Fouad Hamira, who began as an employee in the National Theater, has gone on to become one of the leading voices in Syrian television drama. He is renowned for his unwillingness to compromise with the forces of societal and political oppression. His controversial “Ghazlan fi Ghabat al-Dhi‘ab” (Gazelles in a Forest of Wolves), which was filled with a poignant critique of corruption and the abusive nature of power, was finally allowed to air in 2006, although he had written the miniseries 15 years earlier. The miniseries gained the approval of the Censorship Committee with the assumption that the corruption he described referred to Rifat al-Assad. Hamira’s “al-Husrom al-Shami” (Sour Shami Grapes, 2007, 2008, 2009), a three-part historical miniseries produced by Haitham Haqqi’s Reelfilms Production Company, transports viewers into another period in order to subtly denounce the current Baathist regime. Set between 1741 and 1762, the miniseries portrays the corruption of the ruling classes during the reign of Suleiman the Magnificent as a thinly disguised critique of the present. This was not unknown to the Censorship Committee, which forbade Syrian channels to broadcast the miniseries during Ramadan.
The Censorship Committee also forbade Hamira’s “Mamarrat Dayyiqa” (Narrow Corridors, 2007), which portrayed female incarceration and the injustices that lead to her imprisonment, to air on Syrian channels. Yet Hamira’s creative scripts focus on more than just political critique; they also revolutionize social norms. In “Mamarrat Dayyiqa” Hamira condemned husbands who left their wives and children for long periods of time to travel to the Gulf States in search of work. In this miniseries, Maysa, whose husband worked in the Gulf, becomes vulnerable and one day finds herself unaccompanied in the home of another man. When he tries to rape her, she stabs him in defense. As a result, the police incarcerate her and her husband soon divorces her when he returns to Syria. Hamira also attempts to manifest the unjustified pressure placed on women whose husbands are not present, and who then waver between marriage and the life of single women without support. Similarly, “‘An al-Khawf wa-l-‘Uzleh” (On Fear and Isolation, 2009), produced by Haitham Haqqi’s Reelfilms Production Company, denounces the hypocrisy of a society that judges and harshly punishes a woman who has had a relationship outside of marriage, while men mostly escape punishment for infidelity. In this story, when Bassima has a relationship with Ghassan, the reaction in her family is twofold: while her corrupt and deceptive brother, Akram, is very adamant about punishing her, her more egalitarian brother, Hossam, shows respect for women and believes their family should stand by her.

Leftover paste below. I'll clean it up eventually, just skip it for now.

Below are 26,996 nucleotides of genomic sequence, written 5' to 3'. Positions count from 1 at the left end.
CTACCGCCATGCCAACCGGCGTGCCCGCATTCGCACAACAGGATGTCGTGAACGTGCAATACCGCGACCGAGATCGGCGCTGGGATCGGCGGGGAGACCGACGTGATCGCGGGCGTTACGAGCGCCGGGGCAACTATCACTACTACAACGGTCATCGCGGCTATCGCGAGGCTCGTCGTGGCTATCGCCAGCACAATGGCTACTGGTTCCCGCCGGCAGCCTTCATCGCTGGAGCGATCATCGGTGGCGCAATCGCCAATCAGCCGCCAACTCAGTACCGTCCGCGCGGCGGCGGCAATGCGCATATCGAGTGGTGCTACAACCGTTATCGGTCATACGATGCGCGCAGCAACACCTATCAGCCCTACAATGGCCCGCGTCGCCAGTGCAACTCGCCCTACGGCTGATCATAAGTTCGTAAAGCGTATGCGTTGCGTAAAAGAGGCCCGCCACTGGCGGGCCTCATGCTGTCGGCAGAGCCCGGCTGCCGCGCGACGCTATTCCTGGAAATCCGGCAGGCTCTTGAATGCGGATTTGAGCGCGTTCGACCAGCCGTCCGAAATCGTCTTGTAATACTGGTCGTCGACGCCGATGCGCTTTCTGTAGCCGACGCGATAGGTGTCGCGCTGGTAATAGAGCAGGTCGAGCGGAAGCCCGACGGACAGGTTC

Since the uprising in Syria, Hamira’s courageous pen has no longer been directed to miniseries, but rather to lengthy postings on his Facebook pages denouncing the government’s attempt to turn the uprising into a sectarian conflict. As an Alawi writer – who during the harsh winter months of the uprising had no money to even purchase mazzote to heat his furnace – he has lived on the run and been incarcerated for his vocal critiques against the government. Despite his own deprivations, he has fought to unveil the fallacious nature of the regime’s narrative of a sectarian uprising. Guided only by his conscience and of a pure and wholly unselfish nature, he is a living testament to the humanity and invaluable intellectual capital present in Syria.
This essay appeared in Al Jadid Vol. 18, no. 66.
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